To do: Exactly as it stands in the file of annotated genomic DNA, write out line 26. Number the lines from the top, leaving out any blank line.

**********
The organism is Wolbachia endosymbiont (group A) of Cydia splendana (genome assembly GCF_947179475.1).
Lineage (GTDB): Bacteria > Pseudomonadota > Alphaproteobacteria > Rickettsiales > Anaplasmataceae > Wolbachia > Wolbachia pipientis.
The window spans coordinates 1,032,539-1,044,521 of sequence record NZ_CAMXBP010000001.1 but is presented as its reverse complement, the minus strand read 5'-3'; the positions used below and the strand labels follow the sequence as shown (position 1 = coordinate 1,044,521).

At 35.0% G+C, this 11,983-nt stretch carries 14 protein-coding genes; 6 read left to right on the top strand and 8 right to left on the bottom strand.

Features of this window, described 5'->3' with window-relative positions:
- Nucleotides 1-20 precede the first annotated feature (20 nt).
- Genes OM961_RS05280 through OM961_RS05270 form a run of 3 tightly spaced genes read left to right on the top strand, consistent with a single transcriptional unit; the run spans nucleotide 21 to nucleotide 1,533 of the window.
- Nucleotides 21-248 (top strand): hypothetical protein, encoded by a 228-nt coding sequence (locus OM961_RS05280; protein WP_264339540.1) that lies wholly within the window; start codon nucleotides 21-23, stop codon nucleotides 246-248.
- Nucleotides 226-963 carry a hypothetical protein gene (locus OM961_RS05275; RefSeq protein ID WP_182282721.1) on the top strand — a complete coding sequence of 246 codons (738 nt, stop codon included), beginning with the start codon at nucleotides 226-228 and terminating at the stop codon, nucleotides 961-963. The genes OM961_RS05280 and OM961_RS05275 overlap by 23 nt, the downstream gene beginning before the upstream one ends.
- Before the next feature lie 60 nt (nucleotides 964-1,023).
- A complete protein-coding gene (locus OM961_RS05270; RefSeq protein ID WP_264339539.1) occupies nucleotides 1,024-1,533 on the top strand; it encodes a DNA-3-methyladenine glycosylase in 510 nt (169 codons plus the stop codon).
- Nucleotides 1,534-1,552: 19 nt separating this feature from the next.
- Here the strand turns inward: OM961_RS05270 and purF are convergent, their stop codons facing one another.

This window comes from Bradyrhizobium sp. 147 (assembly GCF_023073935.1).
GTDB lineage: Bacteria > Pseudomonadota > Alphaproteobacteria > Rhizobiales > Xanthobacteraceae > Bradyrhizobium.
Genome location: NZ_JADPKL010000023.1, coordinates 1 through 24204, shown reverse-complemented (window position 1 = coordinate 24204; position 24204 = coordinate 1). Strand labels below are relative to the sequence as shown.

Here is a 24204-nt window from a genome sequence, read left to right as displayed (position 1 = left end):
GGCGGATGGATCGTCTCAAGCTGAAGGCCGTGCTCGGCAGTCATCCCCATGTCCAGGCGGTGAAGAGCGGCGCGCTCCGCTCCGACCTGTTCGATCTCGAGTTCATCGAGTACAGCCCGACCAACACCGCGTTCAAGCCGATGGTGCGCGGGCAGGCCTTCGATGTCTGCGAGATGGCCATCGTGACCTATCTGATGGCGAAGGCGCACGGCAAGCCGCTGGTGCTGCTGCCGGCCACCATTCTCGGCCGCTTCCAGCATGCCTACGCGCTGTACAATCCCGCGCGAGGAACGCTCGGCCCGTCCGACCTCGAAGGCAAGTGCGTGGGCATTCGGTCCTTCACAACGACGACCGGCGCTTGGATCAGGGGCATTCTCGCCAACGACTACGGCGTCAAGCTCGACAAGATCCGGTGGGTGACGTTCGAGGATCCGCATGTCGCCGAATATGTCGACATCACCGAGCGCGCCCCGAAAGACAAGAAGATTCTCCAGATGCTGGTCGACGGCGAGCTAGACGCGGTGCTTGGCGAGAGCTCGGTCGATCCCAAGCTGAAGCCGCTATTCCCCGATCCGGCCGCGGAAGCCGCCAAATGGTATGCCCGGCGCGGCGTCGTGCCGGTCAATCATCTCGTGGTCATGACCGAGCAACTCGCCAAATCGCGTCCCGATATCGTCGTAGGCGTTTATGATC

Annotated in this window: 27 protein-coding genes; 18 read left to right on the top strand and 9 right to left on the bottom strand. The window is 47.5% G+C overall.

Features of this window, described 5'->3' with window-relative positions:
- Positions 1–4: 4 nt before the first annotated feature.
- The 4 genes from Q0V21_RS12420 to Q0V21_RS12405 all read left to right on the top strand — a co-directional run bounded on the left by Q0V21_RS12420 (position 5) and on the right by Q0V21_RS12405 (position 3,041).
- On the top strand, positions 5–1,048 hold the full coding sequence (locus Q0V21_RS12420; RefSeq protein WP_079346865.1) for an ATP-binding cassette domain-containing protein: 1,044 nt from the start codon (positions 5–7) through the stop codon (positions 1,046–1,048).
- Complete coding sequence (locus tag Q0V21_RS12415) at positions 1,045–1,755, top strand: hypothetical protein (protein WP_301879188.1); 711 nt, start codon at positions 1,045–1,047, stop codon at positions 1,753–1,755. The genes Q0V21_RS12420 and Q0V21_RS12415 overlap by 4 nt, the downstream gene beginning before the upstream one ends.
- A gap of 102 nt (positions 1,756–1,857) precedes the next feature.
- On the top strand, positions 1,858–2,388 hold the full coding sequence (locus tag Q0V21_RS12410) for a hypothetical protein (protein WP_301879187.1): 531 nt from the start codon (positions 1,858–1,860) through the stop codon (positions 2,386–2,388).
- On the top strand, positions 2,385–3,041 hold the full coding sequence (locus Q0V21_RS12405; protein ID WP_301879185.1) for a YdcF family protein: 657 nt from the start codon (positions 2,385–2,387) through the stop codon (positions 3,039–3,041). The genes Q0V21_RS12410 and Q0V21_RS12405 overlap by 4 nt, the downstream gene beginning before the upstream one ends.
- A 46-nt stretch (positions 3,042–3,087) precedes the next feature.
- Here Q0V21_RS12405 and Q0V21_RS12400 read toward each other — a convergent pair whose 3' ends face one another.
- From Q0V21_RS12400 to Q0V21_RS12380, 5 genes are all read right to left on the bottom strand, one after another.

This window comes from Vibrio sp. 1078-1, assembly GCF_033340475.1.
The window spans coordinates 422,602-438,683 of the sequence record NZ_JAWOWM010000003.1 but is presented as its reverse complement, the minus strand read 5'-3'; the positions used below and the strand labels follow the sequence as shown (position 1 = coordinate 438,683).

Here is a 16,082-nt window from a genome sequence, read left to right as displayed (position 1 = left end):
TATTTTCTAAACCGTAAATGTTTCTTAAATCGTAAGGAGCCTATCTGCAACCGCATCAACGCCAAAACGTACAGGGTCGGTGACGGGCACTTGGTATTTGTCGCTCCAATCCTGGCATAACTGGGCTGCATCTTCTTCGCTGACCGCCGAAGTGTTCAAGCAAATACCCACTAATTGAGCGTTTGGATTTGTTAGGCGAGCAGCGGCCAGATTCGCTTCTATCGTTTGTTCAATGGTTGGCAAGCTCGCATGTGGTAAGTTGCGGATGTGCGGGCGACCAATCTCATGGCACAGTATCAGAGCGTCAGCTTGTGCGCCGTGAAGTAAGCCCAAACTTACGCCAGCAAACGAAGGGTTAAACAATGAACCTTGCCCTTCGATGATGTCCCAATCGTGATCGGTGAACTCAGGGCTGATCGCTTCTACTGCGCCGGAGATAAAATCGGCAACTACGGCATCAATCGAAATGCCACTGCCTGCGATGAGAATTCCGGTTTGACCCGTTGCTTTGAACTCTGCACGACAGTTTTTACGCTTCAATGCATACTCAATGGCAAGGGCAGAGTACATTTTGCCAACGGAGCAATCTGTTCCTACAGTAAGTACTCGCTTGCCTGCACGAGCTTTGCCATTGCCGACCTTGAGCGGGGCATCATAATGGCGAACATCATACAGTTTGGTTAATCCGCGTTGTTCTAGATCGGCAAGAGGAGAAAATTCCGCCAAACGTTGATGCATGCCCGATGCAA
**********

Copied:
- On the top strand, positions 1,858–2,388 hold the full coding sequence (locus tag Q0V21_RS12410) for a hypothetical protein (protein WP_301879187.1): 531 nt from the start codon (positions 1,858–1,860) through the stop codon (positions 2,386–2,388).